Biogeosciences, 10, 2193-2217, 2013
© Author(s) 2013. This work is distributed under
the Creative Commons Attribution 3.0 License.
Research article
03 Apr 2013
Spatially explicit regionalization of airborne flux measurements using environmental response functions
S. Metzger1,2,*,**, W. Junkermann1, M. Mauder1, K. Butterbach-Bahl1, B. Trancón y Widemann3,6,***, F. Neidl1, K. Schäfer1, S. Wieneke4, X. H. Zheng2, H. P. Schmid1, and T. Foken5,6 1Karlsruhe Institute of Technology, Institute for Meteorology and Climate Research, Atmospheric Environmental Research Division, Garmisch-Partenkirchen, Germany
2Chinese Academy of Sciences, Institute of Atmospheric Physics, State Key Laboratory of Atmospheric Boundary Layer Physics and Atmospheric Chemistry, Beijing, China
3University of Bayreuth, Chair of Ecological Modelling, Bayreuth, Germany
4University of Cologne, Institute of Geophysics and Meteorology, Cologne, Germany
5University of Bayreuth, Department of Micrometeorology, Bayreuth, Germany
6Member of Bayreuth Centre of Ecology and Ecosystem Research, Bayreuth, Germany
*now at: National Ecological Observatory Network, Fundamental Instrument Unit, Boulder, USA
**now at: University of Colorado, Institute of Arctic and Alpine Research, Boulder, USA
***now at: Technical University of Ilmenau, Programming Languages and Compilers, Ilmenau, Germany
Abstract. The goal of this study is to characterize the sensible (H) and latent (LE) heat exchange for different land covers in the heterogeneous steppe landscape of the Xilin River catchment, Inner Mongolia, China. Eddy-covariance flux measurements at 50–100 m above ground were conducted in July 2009 using a weight-shift microlight aircraft. Wavelet decomposition of the turbulence data enables a spatial discretization of 90 m of the flux measurements. For a total of 8446 flux observations during 12 flights, MODIS land surface temperature (LST) and enhanced vegetation index (EVI) in each flux footprint are determined. Boosted regression trees are then used to infer an environmental response function (ERF) between all flux observations (H, LE) and biophysical (LST, EVI) and meteorological drivers. Numerical tests show that ERF predictions covering the entire Xilin River catchment (≈3670 km2) are accurate to ≤18% (1 σ). The predictions are then summarized for each land cover type, providing individual estimates of source strength (36 W m−2 < H < 364 W m−2, 46 W m−2 < LE < 425 W m−2) and spatial variability (11 W m−2 < σH < 169 W m−2, 14 W m−2 < σLE < 152 W m−2) to a precision of ≤5%. Lastly, ERF predictions of land cover specific Bowen ratios are compared between subsequent flights at different locations in the Xilin River catchment. Agreement of the land cover specific Bowen ratios to within 12 ± 9% emphasizes the robustness of the presented approach. This study indicates the potential of ERFs for (i) extending airborne flux measurements to the catchment scale, (ii) assessing the spatial representativeness of long-term tower flux measurements, and (iii) designing, constraining and evaluating flux algorithms for remote sensing and numerical modelling applications.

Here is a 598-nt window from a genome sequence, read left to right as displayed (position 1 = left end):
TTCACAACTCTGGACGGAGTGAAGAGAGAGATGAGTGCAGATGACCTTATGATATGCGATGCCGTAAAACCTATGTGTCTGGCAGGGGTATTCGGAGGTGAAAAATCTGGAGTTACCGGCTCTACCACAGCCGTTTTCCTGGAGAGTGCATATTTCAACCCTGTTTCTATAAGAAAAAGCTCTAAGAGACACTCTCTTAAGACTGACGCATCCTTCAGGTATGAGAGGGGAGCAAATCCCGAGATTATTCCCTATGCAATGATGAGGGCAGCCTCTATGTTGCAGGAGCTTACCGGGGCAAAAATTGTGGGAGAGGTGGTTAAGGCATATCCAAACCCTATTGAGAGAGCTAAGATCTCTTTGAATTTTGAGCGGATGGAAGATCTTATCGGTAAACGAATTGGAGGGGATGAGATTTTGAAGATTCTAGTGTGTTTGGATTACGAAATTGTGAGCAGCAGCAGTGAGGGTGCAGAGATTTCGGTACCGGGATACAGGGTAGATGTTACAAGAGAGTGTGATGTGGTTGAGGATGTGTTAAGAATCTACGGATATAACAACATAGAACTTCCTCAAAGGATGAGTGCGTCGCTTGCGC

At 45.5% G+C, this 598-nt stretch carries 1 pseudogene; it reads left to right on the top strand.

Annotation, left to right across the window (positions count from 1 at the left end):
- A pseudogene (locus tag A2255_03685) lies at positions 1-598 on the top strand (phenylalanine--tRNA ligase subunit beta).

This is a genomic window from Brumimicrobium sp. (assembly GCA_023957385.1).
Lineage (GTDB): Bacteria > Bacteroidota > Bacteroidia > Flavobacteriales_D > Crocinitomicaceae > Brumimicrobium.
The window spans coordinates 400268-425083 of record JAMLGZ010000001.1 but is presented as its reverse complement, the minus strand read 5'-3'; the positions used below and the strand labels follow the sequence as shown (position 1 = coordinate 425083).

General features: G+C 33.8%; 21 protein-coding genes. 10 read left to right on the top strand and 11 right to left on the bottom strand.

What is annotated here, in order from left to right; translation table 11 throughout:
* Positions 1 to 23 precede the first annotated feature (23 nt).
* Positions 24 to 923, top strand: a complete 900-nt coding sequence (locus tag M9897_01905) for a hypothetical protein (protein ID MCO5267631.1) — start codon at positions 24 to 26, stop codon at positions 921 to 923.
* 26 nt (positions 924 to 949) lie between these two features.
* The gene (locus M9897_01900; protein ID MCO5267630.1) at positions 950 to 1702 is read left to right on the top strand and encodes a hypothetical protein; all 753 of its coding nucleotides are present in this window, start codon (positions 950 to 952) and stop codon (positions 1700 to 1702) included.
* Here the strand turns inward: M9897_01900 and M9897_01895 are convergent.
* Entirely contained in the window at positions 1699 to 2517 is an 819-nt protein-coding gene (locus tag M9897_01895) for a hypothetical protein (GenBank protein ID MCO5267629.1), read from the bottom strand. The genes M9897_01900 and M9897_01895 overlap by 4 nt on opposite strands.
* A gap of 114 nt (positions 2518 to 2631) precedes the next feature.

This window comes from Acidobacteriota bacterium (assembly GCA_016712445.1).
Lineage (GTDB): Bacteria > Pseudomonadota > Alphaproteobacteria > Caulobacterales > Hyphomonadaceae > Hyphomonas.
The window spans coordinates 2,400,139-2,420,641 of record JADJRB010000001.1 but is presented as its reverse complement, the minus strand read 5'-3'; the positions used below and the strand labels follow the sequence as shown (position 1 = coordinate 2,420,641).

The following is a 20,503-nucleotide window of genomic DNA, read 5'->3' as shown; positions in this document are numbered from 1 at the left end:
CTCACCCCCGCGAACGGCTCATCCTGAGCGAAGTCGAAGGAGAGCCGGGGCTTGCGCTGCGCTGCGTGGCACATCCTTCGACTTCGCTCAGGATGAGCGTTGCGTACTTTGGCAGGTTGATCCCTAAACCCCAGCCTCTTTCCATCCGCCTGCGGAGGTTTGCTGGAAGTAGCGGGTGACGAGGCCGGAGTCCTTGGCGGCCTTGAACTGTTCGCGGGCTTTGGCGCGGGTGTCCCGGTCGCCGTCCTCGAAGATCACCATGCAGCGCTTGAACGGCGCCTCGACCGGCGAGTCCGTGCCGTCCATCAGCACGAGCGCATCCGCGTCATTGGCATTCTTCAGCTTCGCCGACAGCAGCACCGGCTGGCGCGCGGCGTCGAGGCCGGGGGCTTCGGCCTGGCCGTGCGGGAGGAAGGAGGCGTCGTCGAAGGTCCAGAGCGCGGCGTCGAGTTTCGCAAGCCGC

Citation: Metzger, S., Junkermann, W., Mauder, M., Butterbach-Bahl, K., Trancón y Widemann, B., Neidl, F., Schäfer, K., Wieneke, S., Zheng, X. H., Schmid, H. P., and Foken, T.: Spatially explicit regionalization of airborne flux measurements using environmental response functions, Biogeosciences, 10, 2193-2217,, 2013.
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